A Our intellectual property relates to taking a textual document with no structure, no links, no tagging, and ending up with a document with enriched links that guide the user as to what to click on. And when the user clicks on those anchor points in the document, pop-up information is provided. It's the combination of all those things that we patented. We provide direct linkages between a term on a page and content in a database or in multiple database sources. We give the user database content within context.

We thought this entire process through some time ago, and there have been a few companies that have tried to employ a similar process. Flyswat, the company that NBCi purchased, is one. There are some other companiesnow releasing technology that driveslinks onto Web pages and documents via the contents of databases or external reference sources.

What Atomica is trying to do is very interesting. The goal of aggregating information pop-up portals based on words and phrases is a similarity between our two companies. Right now they seem to be focused on corporate intranet applications. They have a desktop client that a user installs, and then when a user presses ALT and clicks on a term, a pop-up window appears. It's a neat application and is actually an approach that we toyed with many years ago, but we really wanted to get out of trying to sell a search tool to end-users—either to the corporate market, which we felt would be a difficult sell and require dealing with IT departments, or to consumers, where the ceiling on how much they are willing to spend on a reference work is pretty low. Our customer is a Web site or a publisher that is syndicating or publishing content to the Web. We are trying to help them turn their documents into richer portals of information.

Q In the databases of information that you have available for licensing, I understand that you have over 3 million terms in 15 industry areas. Who are the content partners that provide these databases and what are some of the databases that our readers might know?

A In Japan, we're working with Kenkyusha, a dictionary provider, and also with Nova, a large translation software company, so we have top-of-the-line Japanese reference information. For European languages, we're working with Lernout and Hauspie, as well as some smaller vendors who are doing more specialized European language dictionaries for medical and other scientific fields. For each category, we try to identify who the top-branded source is and work out a partnership. For some of our U.S. domestic content, we've worked out relationships with Academic Press (The Dictionary of Science and Technology), Merriam-Webster, Facts and Comparisons and Lexi-Comp (both drug database providers), MedicineNet (see Figure 1), as well as some general sources like American Heritage and Columbia Encyclopedia. These sources serve as a base for our customers to work with, if they choose. They can then add custom layers or work through us to add other content.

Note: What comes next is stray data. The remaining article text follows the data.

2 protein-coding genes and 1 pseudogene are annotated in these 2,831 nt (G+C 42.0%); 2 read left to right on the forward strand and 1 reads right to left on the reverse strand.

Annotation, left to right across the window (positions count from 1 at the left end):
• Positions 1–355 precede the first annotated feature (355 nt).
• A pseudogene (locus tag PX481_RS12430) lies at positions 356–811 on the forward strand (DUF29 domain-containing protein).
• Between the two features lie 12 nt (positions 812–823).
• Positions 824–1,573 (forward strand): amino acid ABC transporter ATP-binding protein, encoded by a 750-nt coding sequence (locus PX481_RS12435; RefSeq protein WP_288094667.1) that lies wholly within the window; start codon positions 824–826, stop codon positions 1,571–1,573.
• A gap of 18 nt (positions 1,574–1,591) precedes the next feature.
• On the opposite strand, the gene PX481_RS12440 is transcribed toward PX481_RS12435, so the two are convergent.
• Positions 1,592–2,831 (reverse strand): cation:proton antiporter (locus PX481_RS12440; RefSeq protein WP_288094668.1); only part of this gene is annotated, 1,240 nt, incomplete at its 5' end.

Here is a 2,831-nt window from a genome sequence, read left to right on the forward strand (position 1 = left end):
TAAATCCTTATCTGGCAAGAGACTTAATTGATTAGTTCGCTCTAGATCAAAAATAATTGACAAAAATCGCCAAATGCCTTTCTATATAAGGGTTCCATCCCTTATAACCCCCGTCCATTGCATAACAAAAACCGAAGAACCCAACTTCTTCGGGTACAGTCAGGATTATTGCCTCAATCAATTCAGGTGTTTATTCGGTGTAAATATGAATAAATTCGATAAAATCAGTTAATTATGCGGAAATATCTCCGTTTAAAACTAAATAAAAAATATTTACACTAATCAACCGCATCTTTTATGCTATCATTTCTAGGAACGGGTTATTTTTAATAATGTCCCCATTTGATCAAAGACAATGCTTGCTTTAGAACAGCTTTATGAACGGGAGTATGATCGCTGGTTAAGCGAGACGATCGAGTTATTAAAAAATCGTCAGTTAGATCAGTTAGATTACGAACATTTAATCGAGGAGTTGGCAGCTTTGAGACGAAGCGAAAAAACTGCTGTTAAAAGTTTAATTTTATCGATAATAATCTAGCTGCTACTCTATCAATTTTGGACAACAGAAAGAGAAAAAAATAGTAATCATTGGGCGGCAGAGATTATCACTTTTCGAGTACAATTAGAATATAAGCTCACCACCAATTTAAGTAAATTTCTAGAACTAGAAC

Q RichLink is available either as a hosted service or for on-site installation, isn't it?

A Yes, we offer the software and a full end-to-end hosted service, and also hybrids of these. For example, people will use our software but have us manage their databases for them.

Q With such a range of possible installations, is it possible to quote an average cost or a price range for this?

A Yes, the cost can start as low as $25,000 and range up to about $250,000, depending on what is licensed, how many servers, and how many databases are licensed.

Q You seem to have a fairly large range of target markets: content publishers, portals, corporate extranets, etc. As a small company, how do you sell to and support this diverse group?

A Our focus today is clearly on three vertical markets: medical and pharmaceutical, information technology, and the financial services industry. Our strategy is to work with top-line publishers in each space, licensing either our technology or services to them. We're also interested in working with other solutions providers, either those providing content management systems or content technology to these marketplaces. We want to embed our solution within these other platforms. We have worked with quite a few enterprise customers ourselves, but we think a more effective approach for us is to work through these channel partners, which have larger sales forces and already have relationships with enterprise customers.

Content companies that are making their databases available to affiliate content sites on the Web, by working with us can offer the ability to embed their content directly in the pages of their customers, and expect to greatly increase the viewership of that content on their customers' pages. An example of this is Facts and Comparisons, which saw the opportunity to complement the drug look-up functionality of their data on their customers' sites with direct access to their content at the word and phrase level of their customers' sites using RichLink. (See image on page 1.)

A publisher like Reuters Health has a news feed that they deliver to a large number of sites, and they want to expand the number of sites internationally as well as provide value-added solutions to those sites. RichLink is helping them build new audiences and build more functionality into their news.